2018 Olympic Series Intro: The Performance State

Welcome to our Olympic blog series on ways to be inspired while pursuing your life goals. We will cover different topics that coincide with the 2018 Olympic Games in Pyeonchang, South Korea.

The performance of an Olympic athlete provokes a reaction of awe. It would be helpful to examine what all of us could learn from the Winter Olympic athletes and apply it to our routine and everyday life. Although very few of us will follow an extensive Olympic Training Program we can however, apply many of the mental, emotional and physical habits to benefit our growth, leading to a more focused and healthy life. This article will examine how by training like Olympians we can improve our own performance by setting worthwhile goals, creating effective daily habits, and achieving a focused state of mind when performing meaningful tasks.

Just like Olympians, we should all strive to set meaningful goals. Make your goal as specific as possible. For example, a specific goal may be to lose five pounds. Now sure, this goal can be objectively measured. Olympians regularly measure their progress and performance to make sure they are on track and moving forward. From there, work towards your goal in your daily life by setting small goals that will lead to the accomplishment of your outcome goal. Olympians become high performers by striving towards their outcome goal every day through proper nutrition, sleep habits, stress management, positive visualization and social support. Make sure you have a meaningful reason why you want to accomplish your goal. Do you want to lose five pounds to live a healthier life or do you want to lose it to look good for a special event? This is important because your reason for setting your goal is ultimately what will motivate and push you to perform at a higher level then you thought possible. Finally, set a realistic deadline to accomplish your goal. Although it is extremely important to be intrinsically motivated, that is being motivated by the sheer enjoyment of exercise, it is also helpful to find a someone that could help guide and push you to higher levels of performance than you thought possible. That is why trainers, mentors and coaches can off tools and guidance that are so important both for Olympians and for us!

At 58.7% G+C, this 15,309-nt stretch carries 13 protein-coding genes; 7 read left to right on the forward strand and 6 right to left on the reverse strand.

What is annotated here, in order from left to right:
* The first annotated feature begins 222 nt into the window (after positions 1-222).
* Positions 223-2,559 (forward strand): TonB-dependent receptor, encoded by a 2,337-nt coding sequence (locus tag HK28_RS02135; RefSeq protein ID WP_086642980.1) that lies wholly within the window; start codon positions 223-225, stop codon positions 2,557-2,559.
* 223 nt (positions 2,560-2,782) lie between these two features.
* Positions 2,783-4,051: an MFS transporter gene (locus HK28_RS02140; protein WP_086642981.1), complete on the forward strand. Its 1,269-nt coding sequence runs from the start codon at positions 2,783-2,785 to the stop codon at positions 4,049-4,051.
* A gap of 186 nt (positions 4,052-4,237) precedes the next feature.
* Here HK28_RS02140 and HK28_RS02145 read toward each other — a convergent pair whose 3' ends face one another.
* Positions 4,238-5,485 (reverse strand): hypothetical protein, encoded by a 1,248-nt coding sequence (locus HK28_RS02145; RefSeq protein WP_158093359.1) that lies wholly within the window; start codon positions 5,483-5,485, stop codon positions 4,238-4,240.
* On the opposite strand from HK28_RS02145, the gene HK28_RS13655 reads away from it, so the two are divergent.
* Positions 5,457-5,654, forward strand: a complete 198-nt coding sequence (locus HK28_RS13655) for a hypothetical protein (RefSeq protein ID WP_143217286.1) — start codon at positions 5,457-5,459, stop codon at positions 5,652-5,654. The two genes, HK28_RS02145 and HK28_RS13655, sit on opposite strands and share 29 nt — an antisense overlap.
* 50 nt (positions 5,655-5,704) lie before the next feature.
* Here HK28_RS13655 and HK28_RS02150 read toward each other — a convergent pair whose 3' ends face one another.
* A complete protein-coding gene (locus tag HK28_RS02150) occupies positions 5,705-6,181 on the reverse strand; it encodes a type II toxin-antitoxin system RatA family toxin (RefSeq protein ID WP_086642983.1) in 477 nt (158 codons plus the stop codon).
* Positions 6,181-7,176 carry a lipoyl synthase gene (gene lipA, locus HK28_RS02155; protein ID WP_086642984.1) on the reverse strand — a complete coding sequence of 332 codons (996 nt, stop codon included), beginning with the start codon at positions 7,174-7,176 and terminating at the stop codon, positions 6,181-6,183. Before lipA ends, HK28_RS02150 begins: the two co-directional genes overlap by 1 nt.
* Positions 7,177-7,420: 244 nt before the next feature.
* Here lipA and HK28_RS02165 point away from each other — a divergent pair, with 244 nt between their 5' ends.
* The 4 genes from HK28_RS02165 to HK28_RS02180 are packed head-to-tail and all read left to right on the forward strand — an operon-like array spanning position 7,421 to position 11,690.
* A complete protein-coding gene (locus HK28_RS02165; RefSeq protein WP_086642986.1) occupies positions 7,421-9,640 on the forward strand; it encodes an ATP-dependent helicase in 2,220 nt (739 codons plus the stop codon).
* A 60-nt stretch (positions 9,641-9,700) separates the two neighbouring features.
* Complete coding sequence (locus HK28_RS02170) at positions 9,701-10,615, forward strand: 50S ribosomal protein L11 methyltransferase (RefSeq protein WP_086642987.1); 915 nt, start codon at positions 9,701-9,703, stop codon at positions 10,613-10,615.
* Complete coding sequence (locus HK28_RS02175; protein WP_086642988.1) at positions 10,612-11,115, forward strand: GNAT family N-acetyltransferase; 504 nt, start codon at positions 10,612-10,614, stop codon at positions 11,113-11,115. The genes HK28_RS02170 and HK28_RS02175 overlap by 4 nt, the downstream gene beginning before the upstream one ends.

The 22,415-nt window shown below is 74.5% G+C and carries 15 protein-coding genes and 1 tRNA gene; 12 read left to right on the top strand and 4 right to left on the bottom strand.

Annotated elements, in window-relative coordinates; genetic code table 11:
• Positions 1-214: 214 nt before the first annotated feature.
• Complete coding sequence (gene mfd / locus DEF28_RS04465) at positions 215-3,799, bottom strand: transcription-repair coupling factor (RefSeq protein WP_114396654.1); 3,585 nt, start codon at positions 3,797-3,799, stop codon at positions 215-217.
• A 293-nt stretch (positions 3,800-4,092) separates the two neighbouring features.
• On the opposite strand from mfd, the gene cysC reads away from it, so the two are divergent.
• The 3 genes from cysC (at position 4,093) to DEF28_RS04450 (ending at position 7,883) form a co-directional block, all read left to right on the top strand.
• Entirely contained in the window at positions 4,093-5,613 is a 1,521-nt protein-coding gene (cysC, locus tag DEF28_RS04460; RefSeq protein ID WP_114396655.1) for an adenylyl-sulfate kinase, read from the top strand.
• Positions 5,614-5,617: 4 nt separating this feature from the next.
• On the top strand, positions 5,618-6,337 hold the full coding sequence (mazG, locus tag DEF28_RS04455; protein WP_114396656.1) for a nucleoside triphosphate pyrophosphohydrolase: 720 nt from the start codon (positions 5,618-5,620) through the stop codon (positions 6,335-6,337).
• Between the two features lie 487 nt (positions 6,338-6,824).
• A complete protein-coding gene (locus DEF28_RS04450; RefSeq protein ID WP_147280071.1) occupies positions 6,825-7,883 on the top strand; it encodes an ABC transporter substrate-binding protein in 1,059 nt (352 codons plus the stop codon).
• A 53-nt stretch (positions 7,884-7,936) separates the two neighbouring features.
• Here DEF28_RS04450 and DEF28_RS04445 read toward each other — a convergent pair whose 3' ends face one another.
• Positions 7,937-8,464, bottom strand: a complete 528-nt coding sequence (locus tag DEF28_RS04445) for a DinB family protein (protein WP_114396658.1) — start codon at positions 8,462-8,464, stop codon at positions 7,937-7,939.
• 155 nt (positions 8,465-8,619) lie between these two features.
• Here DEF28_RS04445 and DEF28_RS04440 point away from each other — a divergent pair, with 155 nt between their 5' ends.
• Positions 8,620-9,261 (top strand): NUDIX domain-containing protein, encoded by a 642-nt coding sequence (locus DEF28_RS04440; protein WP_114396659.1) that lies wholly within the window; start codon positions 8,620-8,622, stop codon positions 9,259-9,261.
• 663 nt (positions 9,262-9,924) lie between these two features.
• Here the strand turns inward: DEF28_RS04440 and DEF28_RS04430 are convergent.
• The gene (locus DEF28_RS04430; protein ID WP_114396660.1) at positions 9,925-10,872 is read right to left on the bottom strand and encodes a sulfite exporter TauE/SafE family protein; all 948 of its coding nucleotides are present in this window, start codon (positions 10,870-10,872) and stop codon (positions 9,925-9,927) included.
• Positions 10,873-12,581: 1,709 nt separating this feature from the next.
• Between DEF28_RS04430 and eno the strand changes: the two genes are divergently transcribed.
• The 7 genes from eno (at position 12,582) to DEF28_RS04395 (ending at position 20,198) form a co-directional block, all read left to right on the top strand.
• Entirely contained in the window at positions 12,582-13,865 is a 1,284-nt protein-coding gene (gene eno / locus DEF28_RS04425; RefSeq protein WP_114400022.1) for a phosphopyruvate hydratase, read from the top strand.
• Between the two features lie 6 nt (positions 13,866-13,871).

A critical practice in training and adapting the habits of an Olympian is to get out of your comfort zone and attempt challenging tasks. If you spend your life taking the easy road you  become bored. However, if you set the bar higher with new experiences, advenutures, and, challenge yourself to grow chances are this will lead to a greater sense of accomplishment and a happier life. To master something we must practice, practice, practice and learn from your mistakes. Nevertheless, if you only do things you know you can achieve then difficult tasks will remain difficult and you will not develop the confidence to succeed.  


Another aspect of training like an Olympian is the concept of focus. When an Olympian is about to perform, the Olympian must put full trust in their training and themselves, clear the mind, lose all evaluative thoughts, leave all limiting emotions behind and become fully absorbed in the moment. We to can benefit from this mindset. When you step up to the stage to practice, leave all your limiting emotions at the door. When you are in the gym or performing an important task train yourself to have laser focus and by blocking everything else from your mind.


So even when becoming an olympic team member is not our goal, if we used these habits to become champions of our own lives we will most certainly win by becoming the best possible version of ourselves. See you on the podium!

By Thomas Stuglik


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